Myles Brady, a Chicago native from Hyde Park, has been named Howard Brown Health Center's first-ever Transgender Outreach Coordinator. He has taken those first steps to make Howard Brown his home and to reach out to an often marginalized cross-section of the LGBT community.
Windy City Times: As a trans man, when did you first know that you were trans? Is there a "coming out" process for transgender individuals? To those who do not understand what transgenderism is, how would you explain it to them?
Myles Brady:As a very young child, I knew that there was something uniquely different about me. I realized that I wasn't 100-percent male like my brother or female like my sister. I didn't know what "trans" was when I was younger, so I had to learned how to love and accept myself as that third sex.
I lived as a gender-nonconforming child. My parents gave me a lot of freedom and even though they didn't understand it they gave me the space to dress and express myself as I pleased. Coming out as trans is a different process for everyone. I cherish the fact that I got to explore aspects of my transness as a young child and that my parents were supportive in this way. Transgender is not identifying with the sex that you are assigned at birth, and ultimately making a decision and steps to live as the sex that you authentically know that you are.
WCT: What are your duties as the transgender outreach coordinator? Where would you like to see trans relations and outreach go in the future?
Myles Brady:The transgender outreach coordinator at Howard Brown Health Center ( HBHC ) is a new position that HBHC created this year. It's distinctly geared to engage transpeople into three programs that our team runs: our monthly Drop-In called After Hours, and our transgender specific support groups TYRA and T-Time. While I am excited to be collaborating with other organizations on the issues of trans health, my goal is to reach the folks who have never set foot into an LGBTQ medical center due to the years of transphobia and oppression our community has had to endure.
In my time in the field, I have seen a lack of representation and visibility of trans men of color and I felt that I had something more to offer the community in a full-time capacity. I've been mentoring young people in an unofficial capacity for years and definitely see the great need for strong mentors, community outreach on the South and West [sides] of Chicago, [and] HIV prevention and life skills.
My job as the transgender outreach coordinator operates twofold. I oversee community outreach for HBHC Trans services and I also coordinate the TYRA programming at the BYC. I have a passionate approach for working with youth and I also believe in grassroots organizing and community collaboration. I'm excited to use my connections to extend Howard Brown's reach to other parts of the city that are in need of community based resources.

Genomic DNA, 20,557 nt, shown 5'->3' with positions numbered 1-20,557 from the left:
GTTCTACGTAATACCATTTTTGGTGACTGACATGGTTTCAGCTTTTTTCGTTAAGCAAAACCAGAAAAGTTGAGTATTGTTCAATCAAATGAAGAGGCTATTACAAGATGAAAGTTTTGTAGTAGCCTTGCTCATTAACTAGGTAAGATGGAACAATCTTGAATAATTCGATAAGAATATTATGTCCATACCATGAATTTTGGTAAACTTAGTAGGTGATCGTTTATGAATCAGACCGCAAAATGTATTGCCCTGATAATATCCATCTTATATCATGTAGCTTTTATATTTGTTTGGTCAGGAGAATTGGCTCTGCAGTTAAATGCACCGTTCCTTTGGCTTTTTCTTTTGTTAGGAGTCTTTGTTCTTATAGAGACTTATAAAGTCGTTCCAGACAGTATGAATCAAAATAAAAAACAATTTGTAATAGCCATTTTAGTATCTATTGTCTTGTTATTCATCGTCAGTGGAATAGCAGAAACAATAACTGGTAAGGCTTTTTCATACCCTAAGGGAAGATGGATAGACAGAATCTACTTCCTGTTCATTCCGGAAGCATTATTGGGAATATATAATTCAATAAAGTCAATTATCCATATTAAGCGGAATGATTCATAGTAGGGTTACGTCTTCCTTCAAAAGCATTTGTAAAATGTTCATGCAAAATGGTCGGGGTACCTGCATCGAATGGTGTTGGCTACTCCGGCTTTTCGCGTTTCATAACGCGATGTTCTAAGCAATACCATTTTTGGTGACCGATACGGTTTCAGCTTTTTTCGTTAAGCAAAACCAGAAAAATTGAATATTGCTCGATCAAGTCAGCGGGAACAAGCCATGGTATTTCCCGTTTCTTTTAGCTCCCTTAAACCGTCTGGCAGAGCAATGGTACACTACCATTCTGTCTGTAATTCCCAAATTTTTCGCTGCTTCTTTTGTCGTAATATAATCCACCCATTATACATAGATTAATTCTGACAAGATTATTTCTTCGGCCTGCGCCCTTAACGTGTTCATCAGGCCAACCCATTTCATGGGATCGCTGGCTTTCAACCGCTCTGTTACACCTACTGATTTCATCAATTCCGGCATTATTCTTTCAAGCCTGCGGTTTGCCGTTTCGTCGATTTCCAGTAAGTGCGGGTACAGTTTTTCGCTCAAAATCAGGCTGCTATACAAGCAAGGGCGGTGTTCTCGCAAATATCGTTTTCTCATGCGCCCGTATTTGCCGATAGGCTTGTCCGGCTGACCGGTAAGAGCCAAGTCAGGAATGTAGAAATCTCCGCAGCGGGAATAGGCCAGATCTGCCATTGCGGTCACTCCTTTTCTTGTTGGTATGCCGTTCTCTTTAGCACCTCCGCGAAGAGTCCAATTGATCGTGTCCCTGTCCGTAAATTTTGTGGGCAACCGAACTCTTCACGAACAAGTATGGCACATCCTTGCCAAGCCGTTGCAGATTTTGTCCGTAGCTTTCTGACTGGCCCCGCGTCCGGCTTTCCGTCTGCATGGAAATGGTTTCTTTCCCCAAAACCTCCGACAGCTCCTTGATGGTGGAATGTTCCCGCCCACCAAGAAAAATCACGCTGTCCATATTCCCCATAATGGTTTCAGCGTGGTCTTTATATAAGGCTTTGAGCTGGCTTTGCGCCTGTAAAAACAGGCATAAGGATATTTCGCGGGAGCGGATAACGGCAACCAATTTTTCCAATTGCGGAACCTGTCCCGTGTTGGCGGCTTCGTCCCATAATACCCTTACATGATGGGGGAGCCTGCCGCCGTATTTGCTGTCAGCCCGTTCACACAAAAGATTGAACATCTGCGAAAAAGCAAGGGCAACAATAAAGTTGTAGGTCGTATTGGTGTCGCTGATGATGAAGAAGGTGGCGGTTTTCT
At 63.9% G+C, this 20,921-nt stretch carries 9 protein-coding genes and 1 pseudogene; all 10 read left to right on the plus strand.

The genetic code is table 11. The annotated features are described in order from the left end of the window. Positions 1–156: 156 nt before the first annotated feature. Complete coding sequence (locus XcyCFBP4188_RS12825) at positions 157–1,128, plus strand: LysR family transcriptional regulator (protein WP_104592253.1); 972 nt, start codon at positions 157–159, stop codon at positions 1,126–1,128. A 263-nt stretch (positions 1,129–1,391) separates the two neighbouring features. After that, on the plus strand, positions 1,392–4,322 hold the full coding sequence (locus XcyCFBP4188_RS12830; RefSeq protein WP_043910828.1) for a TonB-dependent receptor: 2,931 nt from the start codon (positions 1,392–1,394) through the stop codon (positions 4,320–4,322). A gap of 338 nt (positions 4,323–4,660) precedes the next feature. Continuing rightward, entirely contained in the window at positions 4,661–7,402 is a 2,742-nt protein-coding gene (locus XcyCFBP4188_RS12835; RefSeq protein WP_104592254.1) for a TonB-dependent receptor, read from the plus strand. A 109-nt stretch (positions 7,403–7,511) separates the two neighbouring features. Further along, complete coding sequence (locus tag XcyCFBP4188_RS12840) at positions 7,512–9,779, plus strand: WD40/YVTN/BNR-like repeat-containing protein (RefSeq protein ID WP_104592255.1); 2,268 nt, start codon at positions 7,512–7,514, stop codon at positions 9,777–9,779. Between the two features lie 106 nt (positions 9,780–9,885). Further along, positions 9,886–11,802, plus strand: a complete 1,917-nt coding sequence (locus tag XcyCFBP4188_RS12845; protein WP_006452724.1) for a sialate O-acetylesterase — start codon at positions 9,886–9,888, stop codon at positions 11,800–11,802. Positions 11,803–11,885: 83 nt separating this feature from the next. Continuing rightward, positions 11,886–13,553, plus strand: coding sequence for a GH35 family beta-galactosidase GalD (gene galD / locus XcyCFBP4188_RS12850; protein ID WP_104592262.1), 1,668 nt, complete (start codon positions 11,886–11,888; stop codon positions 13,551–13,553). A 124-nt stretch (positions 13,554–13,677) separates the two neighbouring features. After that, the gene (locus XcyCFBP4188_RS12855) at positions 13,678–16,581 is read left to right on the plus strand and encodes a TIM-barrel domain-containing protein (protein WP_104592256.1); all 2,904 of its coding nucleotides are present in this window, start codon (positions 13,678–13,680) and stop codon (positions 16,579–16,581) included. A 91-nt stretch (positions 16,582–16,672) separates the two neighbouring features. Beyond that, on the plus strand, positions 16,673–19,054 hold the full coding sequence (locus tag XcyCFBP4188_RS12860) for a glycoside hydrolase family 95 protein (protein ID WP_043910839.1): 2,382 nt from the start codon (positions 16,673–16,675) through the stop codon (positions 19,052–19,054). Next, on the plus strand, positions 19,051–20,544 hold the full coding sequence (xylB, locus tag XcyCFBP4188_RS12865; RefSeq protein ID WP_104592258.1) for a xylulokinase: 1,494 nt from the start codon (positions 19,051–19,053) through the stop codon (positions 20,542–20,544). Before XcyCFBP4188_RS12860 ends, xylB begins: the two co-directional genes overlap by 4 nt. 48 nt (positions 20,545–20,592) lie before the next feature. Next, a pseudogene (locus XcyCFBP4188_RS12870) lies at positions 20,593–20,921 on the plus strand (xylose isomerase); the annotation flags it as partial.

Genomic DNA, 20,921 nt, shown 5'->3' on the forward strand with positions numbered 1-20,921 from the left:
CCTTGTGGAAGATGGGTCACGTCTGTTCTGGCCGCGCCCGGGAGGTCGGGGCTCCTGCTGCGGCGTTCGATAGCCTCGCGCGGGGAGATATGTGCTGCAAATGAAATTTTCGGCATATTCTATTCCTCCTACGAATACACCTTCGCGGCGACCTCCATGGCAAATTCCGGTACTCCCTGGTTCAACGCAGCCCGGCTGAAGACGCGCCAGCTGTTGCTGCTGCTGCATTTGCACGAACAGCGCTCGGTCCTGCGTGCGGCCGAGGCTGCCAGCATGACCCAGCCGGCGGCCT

WCT: How large of a population does the Howard Brown transgender outreach program reach? Do you think people of color and other minorities have insufficient access to the kind of health and psychological care necessary to make a safe transition from one gender to another? How do you think Howard Brown can help satisfy that void?
Myles Brady:Our team has set a goal of reaching 175 trans people a month with the hope that of those 175, 100 will be trans women of color. While our programs serve all trans and gender non-conforming people, our goal is to engage as many transwomen of color because they are the most at risk to be living with HIV. Historically in this country, minorities have had insufficient access to health and mental services and care. And even though no agency is without its flaws, Howard Brown's very existence has always been to eliminate the disparities in health care experience through research, education, and the provision of services.
WCT: The trans community, as a whole, is an "at-risk" population, seeing higher rates of drug and alcohol abuse and suicide as well as higher rates of hate crime and bullying. But within the sphere of transgender people, do you think there is a particular group that is even more marginalized or at risk? Why?
Myles Brady:I feel all trans people are a part of the "at-risk" population. I could talk about all the times I have been made to feel unwelcome, physically unsafe, or the constant risk of automatic criminalization just for being Black and male.
However, trans women of color have it particularly rough, they experience higher rates of physical and sexual assault, more likely to be discriminated against during hiring. They are more likely to be fired and denied promotions, are more often affected by HIV. They are also more likely to have a court stop or limit their relationship with their children, are at increased risk of incarceration, serve more time and experience greater physical and sexualized assault from law enforcement and while incarcerated.
WCT: Where do you see yourself in the future?
Myles Brady:I see myself still on the front line doing the work! My community has gain a lot of momentum but we still have a long way to go. And in the next 10 years I see my partner, Precious Davis, and I starting a family and working as spiritual healers and philanthropist within the trans and African-American communities.